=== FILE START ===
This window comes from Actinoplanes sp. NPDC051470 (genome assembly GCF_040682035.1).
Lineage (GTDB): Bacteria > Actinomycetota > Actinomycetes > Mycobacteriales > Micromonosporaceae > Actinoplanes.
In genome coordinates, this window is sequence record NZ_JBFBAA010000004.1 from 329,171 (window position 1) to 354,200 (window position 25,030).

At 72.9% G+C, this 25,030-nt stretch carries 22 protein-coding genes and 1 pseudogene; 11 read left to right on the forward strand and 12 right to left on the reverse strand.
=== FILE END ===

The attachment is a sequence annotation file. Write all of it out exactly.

This window comes from Actinoplanes sp. NPDC051470 (genome assembly GCF_040682035.1).
Lineage (GTDB): Bacteria > Actinomycetota > Actinomycetes > Mycobacteriales > Micromonosporaceae > Actinoplanes.
In genome coordinates, this window is sequence record NZ_JBFBAA010000004.1 from 329,171 (window position 1) to 354,200 (window position 25,030).

At 72.9% G+C, this 25,030-nt stretch carries 22 protein-coding genes and 1 pseudogene; 11 read left to right on the forward strand and 12 right to left on the reverse strand.